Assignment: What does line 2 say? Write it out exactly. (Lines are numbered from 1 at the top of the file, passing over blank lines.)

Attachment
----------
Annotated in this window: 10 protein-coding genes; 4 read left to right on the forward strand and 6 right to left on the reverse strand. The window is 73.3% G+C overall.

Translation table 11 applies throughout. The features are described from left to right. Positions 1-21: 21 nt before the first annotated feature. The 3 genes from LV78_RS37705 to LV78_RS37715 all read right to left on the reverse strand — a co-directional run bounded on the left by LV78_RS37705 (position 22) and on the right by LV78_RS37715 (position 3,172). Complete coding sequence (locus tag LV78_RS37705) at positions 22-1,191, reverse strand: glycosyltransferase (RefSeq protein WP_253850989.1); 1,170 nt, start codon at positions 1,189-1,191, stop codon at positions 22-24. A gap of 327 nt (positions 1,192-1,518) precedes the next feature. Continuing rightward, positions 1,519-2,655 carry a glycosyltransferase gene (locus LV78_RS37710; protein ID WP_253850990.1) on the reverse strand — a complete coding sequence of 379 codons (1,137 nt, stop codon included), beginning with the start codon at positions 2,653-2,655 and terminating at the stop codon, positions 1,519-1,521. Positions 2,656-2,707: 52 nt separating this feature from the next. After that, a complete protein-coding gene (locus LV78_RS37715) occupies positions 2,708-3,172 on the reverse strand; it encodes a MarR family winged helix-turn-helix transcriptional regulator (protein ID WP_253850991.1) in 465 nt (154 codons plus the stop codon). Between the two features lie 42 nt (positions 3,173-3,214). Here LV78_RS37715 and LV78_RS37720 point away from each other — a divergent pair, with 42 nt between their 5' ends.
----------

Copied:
Translation table 11 applies throughout. The features are described from left to right. Positions 1-21: 21 nt before the first annotated feature. The 3 genes from LV78_RS37705 to LV78_RS37715 all read right to left on the reverse strand — a co-directional run bounded on the left by LV78_RS37705 (position 22) and on the right by LV78_RS37715 (position 3,172). Complete coding sequence (locus tag LV78_RS37705) at positions 22-1,191, reverse strand: glycosyltransferase (RefSeq protein WP_253850989.1); 1,170 nt, start codon at positions 1,189-1,191, stop codon at positions 22-24. A gap of 327 nt (positions 1,192-1,518) precedes the next feature. Continuing rightward, positions 1,519-2,655 carry a glycosyltransferase gene (locus LV78_RS37710; protein ID WP_253850990.1) on the reverse strand — a complete coding sequence of 379 codons (1,137 nt, stop codon included), beginning with the start codon at positions 2,653-2,655 and terminating at the stop codon, positions 1,519-1,521. Positions 2,656-2,707: 52 nt separating this feature from the next. After that, a complete protein-coding gene (locus LV78_RS37715) occupies positions 2,708-3,172 on the reverse strand; it encodes a MarR family winged helix-turn-helix transcriptional regulator (protein ID WP_253850991.1) in 465 nt (154 codons plus the stop codon). Between the two features lie 42 nt (positions 3,173-3,214). Here LV78_RS37715 and LV78_RS37720 point away from each other — a divergent pair, with 42 nt between their 5' ends.